Marcus Sheridan, founder of The Sales Lion and someone who built a million-dollar business (during the economic crisis, no less), once said that "great content is the best sales tool in the world."
If this is true, then content really must be king. While that phrase might just be the most over-used marketing phrase of the last few years (sorry, but it is), there's no denying just how important content is as the foundation to an enterprise's marketing mix.
Whether your goal is to gain traffic, leads, or sales, effective content marketing tactics attract, entertain, captivate, teach, and build trust. More simply, content turns brands into thought leaders.
"Content marketing drives unbelievable pipeline at unbelievable cost economics and also transforms brand perception." -- Rishi Dave, Executive Director, Digital Marketing at Dell
The power of content marketing might be why, according to Marketing Charts, 72% of B2C marketers and 73% of B2B marketers plan to produce more content next year.
Even with the benefits of content marketing, it's doesn't come without challenges (if it were that easy, then it probably wouldn't be as effective). According to "B2B Enterprise Content Marketing: 2013 Benchmarks, Budgets, and Trends," a report by the Content Marketing Institute, the top content challenges enterprise marketers face are:
- Producing content that engages (58%)
- Lack of integration across marketing (58%)
- Producing enough content (53%)
- Lack of budget (43%) and buy-in (38%)
- Producing a variety of content (45%)
- Inability to measure content marketing effectiveness (42%)
Whether you're new to content marketing or looking to scale an existing strategy, let's uncover how you can overcome these top challenges.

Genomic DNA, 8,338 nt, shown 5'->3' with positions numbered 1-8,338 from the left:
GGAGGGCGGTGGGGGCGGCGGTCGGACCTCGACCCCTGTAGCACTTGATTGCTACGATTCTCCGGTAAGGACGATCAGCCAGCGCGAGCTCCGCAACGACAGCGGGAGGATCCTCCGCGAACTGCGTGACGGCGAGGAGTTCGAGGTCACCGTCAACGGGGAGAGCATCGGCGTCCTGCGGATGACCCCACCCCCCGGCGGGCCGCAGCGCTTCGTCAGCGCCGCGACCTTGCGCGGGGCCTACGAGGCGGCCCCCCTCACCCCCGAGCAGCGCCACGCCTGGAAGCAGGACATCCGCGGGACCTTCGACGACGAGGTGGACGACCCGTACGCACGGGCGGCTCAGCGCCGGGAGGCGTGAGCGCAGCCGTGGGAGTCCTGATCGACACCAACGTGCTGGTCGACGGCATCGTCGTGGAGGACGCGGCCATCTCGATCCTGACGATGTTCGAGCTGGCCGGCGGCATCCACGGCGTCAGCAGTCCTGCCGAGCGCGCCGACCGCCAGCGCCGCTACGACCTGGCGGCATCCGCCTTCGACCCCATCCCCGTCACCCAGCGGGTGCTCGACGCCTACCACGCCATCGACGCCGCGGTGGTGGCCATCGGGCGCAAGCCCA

Producing Content That Engages
The great thing about content marketing is that it works. The bad thing about content marketing is that almost everyone else has figured that out, and now, there is a deluge of crappy content on the internet.
Jumping on the bandwagon and creating content for the sake of it isn't going to cut it. So it's no surprise that the number-one challenge enterprise marketers face is producing content that is compelling, engaging, and breaks through the clutter.
5 Tips to Create Compelling Content
1) Create content that is considered valuable to the end-consumer.
The reason so much of online content is crap is because most of it isn't valuable to the end-consumer. Value can be translated into something that is educational, entertaining, helpful, unique, brilliant, visual, inspirational, informative, or even emotional.
When you create a piece of content, ask yourself, "Would my audience want to pay for, share, or give up their contact information for this?" If the answer is yes to one or more of those three factors, then you might have yourself a valuable piece of content.
2) Add elements that make your content irresistible.
Content as a standalone might be valuable enough for your audience, but it doesn't hurt to add a little extra flair.
Irresistible elements can include scarcity, exclusivity, popularity, or timing. For example, you could offer a whitepaper for a limited-time or only for the first 500 people. Groupon is a great example of this, as its offers are only available for a limited time and quantity and for a discount -- a triple-whammy.
You can learn more about how to make your content extremely appealing in this Inbound Hub post.
3) Don't forget about context.
Prospects who are only in the beginning stages of their research are probably not ready to receive a "buy now" offer from you. Yet, many enterprise marketers go right for the kill.
No matter how great a piece of content is, delivering content at the right time to the right person in the right channel makes all the difference. This is called context.
Before you even create content, consider the audience and persona it's meant for and where you plan to promote it. Ask yourself, "Who am I creating this content for? What problems does it solve? How does it appeal to that persona?"